The real star here is Scream! Factory; their Blu-Ray treatment of Lifeforce is superlative, and includes the truncated US release (101 minutes), and also the vastly superior, international edit (116 minutes). The prints have been nicely restored and for the most part look great, aside from a few scratches here and there. The sound quality is top-shelf, and sounds excellent on a 6.1 surround system. Extras include a vintage “Making Of” featurette, as well as new interview segments with Railsback, Mathilda May, and Hooper, all of whom look back fondly at the film. To have taken the time to film new segments with the three principals is a commendable touch, especially for the fans who have embraced this great, if somewhat odd, film for nearly thirty years. If the treatment of Lifeforce is any indication of Scream! Factory’s dedication to preserving and presenting genre films to a new generation of viewers, the future looks bright indeed, provided there aren’t any naked space vampire invasions on the horizon.

bed sheet phantom

Boo.

What follows is an article I wrote for a skeptic journal a dozen years ago. I re-discovered it a couple of days ago, brushed it off and prettied it up, and present it here. Enjoy.
Physicist Costas Efthimiou, a professor at the University of Central Florida, offers a theoretical glimpse that purports to put to rest the notion that the dead walk among us in spirit form: According to the laws laid down by Sir Isaac Newton, it is impossible for a non-physical entity to simultaneously walk upon surfaces and pass through solid objects, such as doors and walls; if a being is applying force to the ground in order to propel themselves, they therefore can’t pass through other solids without also falling through the floor. As a physical being, I know for a fact that I cannot pass through a floor, and I have walked into enough walls and doors to assume that I will have no chance of ever passing through, even if I were approaching Platform 9¾ at King’s Cross Station.
There are, however, several issues with his theories, foremost the idea that Newtonian laws pertaining to the physical world somehow apply to entities that do not exist in the corporeal realm. If ghosts are, as often hypothesized, beings constructed of memory, energy, and/or other non-physical materials, how then can we reasonably expect them to be bound by the same laws that us mere mortals by nature must adhere to?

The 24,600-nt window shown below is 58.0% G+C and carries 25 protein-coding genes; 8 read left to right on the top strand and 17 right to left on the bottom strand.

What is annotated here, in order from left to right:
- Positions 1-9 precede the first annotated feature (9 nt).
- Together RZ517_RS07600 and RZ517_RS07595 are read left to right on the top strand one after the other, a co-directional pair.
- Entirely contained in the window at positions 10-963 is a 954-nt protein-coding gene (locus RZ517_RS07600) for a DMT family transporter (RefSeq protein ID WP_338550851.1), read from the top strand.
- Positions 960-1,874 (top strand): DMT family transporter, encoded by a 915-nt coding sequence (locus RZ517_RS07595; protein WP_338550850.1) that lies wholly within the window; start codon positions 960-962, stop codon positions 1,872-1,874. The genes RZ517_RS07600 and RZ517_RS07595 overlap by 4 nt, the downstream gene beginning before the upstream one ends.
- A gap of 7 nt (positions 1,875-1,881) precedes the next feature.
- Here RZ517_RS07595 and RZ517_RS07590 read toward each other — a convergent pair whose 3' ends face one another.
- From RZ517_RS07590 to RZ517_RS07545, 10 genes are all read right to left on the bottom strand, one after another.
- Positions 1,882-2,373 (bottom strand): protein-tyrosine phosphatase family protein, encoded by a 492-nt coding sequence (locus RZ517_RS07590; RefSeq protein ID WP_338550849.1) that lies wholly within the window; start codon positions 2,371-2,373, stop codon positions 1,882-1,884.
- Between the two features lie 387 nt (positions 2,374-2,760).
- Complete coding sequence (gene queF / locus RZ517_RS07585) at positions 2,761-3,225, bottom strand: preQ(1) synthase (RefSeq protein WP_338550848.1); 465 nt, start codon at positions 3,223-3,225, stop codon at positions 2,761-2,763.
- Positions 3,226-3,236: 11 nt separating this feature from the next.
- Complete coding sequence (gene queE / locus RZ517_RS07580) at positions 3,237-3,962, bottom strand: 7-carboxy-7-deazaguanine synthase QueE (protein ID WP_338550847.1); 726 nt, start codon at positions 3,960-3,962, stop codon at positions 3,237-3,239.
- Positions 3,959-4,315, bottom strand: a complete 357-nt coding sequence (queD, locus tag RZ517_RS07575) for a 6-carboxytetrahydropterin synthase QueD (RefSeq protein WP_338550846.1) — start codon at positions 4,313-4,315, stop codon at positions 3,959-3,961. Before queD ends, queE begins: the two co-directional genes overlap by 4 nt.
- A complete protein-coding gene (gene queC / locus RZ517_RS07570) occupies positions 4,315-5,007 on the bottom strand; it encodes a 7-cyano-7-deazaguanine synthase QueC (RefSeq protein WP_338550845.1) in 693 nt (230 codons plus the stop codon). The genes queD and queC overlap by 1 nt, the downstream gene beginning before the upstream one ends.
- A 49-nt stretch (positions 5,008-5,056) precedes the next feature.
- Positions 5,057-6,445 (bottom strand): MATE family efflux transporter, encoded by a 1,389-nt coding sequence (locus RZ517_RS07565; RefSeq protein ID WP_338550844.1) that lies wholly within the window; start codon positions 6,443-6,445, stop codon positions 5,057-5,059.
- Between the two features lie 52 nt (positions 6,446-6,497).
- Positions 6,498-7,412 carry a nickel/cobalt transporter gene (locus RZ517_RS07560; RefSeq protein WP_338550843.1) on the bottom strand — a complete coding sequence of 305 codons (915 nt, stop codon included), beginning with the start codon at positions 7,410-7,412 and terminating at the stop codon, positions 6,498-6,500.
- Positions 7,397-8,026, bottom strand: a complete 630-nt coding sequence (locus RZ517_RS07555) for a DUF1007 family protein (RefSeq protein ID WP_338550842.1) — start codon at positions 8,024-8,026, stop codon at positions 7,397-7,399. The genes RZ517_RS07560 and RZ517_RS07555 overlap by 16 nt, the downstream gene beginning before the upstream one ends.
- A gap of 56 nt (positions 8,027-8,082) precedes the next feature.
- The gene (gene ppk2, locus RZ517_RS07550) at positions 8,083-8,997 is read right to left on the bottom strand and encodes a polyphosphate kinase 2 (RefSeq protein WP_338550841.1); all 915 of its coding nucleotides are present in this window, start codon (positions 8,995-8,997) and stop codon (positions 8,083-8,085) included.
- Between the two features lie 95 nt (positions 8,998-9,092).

The article then abruptly takes a sharp turn and notes that, according to a 2005 Gallup poll, approximately 1 in 3 Americans believe that houses can be haunted, and that it is possible to communicate with the dead. The impression I was left with, as a reader, was that the writer of the article really wanted to make the point that individuals who believe in the paranormal are rubes; an act of pseudo-intellectual elitism that served no good purpose at all.
Nearly every culture on Earth embraces some sort of belief system about the afterlife; why is this so? My guess, and it’s only a guess, is that no matter how technologically advanced we become, no matter how much science advances our understanding of the Universe and our place within it, no one as yet has been able to answer the biggest of all questions: Where do we go when we die? I think the question for most people is so staggering, so terrifying, that the average mind can’t comprehend the notion of our consciousness simply ceasing to exist. I certainly can’t, and believe me, I’ve tried. Or is it all just a matter of ego – is it a way of saying, “Hey, it’s ME we’re talking about here. I simply can’t accept the fact that when I die, that’s the end of the story.” Unable to accept the idea that the world keeps turning without them, many people need to believe that there is something amazing, something special, that was built just for them to ride out eternity.
So we create afterlife archetypes that conform to our particular sets of sensibilities, primarily that good people go on to a place full of happiness and joy, where they can spend eternity with all the people they loved on Earth, and the bad people move on to eternal punishment in the burning lake of fire, or something equally nasty. Is it possible that the ideas of Heaven and Hell are natural, physical constructs? It’s highly doubtful; history has proven time and again that good and evil are often highly subjective views of morality, and that nature rarely, if ever, makes a judgment call based on the moral qualities of an individual’s personality.
I believe that we, as humans, build our own ideas of existence beyond death from the twin factors of fear and justice. Not knowing what happens after we leave this physical realm, we still attempt to control our destinies and in this attempt, we create afterlives we can accept, that make sense to us. Also, we all want to be rewarded and remembered for the good things we have done, but we also desire that the guilty be punished, if only for the fact that by comparison, we look that much better. Never underestimate the power of humans to sandbag the next guy, especially when the possibility of eternal damnation is at stake.